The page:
TORONTO -- Candidates running for election in Canada's most populous city say an escalating dispute between Toronto and the Ontario government has plunged their campaigns into uncertainty and created a slew of logistical headaches as an October vote inches closer.

The situation in Toronto grew more chaotic this week after Premier Doug Ford announced Monday he'd use a constitutional provision to override a court decision that found his plan to cut the size of the city's council in the middle of an election violated candidates' and voters' freedom of expression rights.

Ford is expected to recall the legislature on Wednesday to invoke the notwithstanding clause and reintroduce Bill 5, which slashes Toronto's council from 47 to 25 wards.

The tussle between the province and the city has meant candidates have had to deal with a changing campaign structure over the past few weeks. For some, the latest twist has proved too much.

Chris Moise, who was among a number of parties who joined the court challenge against the province's council-cutting plan, said the latest developments have made him decide not to run in a 25-ward election.

"I was overwhelmed and overjoyed when the judge came back with a positive verdict yesterday," he said of the judgment that ordered a 47-ward election. "I went from having very high emotions to and vindication and a few hours later that changed. ... it takes its toll."

Moise said he's spent thousands of dollars and he and his team have been canvassing for months based on the 47-ward contest but those efforts appear to have been in vain.

"I followed the rules that were put in place, I put my best foot forward and to have this happen -- Bill 5 introduced two-thirds into the campaign threw us all off," he said. "I felt it was very unfair and unCanadian."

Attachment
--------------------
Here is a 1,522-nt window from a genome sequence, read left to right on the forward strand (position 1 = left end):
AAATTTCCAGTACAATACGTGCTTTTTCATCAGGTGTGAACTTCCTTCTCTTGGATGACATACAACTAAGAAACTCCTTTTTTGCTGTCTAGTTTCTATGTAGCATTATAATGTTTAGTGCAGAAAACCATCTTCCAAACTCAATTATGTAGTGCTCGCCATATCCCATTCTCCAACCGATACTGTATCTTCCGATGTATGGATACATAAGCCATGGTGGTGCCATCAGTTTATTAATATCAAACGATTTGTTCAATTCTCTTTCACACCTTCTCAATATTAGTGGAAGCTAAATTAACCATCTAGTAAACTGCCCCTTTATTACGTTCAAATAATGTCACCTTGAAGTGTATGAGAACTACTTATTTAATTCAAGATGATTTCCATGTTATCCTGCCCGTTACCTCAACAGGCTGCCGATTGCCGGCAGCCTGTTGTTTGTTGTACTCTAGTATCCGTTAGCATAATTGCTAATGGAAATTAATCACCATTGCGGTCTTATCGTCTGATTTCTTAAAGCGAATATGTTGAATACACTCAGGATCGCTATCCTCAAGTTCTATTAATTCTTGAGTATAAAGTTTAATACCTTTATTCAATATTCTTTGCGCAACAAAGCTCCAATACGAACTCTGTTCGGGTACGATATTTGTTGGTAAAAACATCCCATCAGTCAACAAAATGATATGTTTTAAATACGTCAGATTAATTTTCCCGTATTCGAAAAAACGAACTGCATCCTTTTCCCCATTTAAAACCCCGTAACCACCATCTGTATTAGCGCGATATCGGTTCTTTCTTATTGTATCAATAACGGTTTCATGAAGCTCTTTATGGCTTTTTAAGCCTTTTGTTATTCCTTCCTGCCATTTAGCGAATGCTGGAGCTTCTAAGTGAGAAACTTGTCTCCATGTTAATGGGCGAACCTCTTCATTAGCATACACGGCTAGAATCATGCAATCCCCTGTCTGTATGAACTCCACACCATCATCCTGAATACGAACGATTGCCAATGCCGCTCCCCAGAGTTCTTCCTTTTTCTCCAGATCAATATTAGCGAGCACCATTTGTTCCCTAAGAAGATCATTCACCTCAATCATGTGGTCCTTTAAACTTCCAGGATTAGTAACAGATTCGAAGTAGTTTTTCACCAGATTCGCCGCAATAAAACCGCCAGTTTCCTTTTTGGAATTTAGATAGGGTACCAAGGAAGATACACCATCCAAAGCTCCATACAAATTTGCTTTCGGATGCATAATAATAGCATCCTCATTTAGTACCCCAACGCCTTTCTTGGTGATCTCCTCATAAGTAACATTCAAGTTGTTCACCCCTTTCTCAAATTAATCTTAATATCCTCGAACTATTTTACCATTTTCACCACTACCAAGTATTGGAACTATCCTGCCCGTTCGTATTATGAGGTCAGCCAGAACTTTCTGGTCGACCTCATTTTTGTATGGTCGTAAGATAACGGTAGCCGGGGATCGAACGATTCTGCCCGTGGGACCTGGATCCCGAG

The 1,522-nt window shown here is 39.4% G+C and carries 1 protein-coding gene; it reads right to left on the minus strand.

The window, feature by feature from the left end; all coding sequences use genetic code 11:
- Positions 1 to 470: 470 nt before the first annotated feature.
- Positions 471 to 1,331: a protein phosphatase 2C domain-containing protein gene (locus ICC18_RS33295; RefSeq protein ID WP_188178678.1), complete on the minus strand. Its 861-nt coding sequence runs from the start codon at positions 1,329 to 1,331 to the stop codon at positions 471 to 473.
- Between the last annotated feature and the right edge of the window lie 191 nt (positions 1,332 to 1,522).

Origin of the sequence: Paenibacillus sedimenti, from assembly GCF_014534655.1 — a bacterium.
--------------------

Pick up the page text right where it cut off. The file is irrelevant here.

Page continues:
The entire situation has been hard on incumbents and newcomers alike, said Coun. Joe Cressy, who plans to seek re-election but has yet to officially register as a candidate.

"Candidates all have to, in this moment of uncertainty, live day-to-day but prepare for both," he said. "You prepare for 25 and 47."

The City of Toronto is holding a special council session on Thursday, after the provincial legislation passes, to see what options, if any, exist for the municipality to push back against Ford's plans, the mayor has said.

Cressy said he hopes the Thursday council session will provide greater clarity for candidates.

"It's important, in a public setting, for all our questions to be answered," he said. "For not only councillors, but frankly residents of our city to understand what the new rules are and what the new timelines are what the new wards are."

University of Toronto professor Nelson Wiseman said candidates will need to assume that the 25-ward structure will be in place because once Ontario uses the notwithstanding clause and passes Bill 5 again there are few options left for the city.

"It certainly is messy from a candidate's point of view," Wiseman said. "Voter turnout could be modest."

The city's election is set for Oct. 22.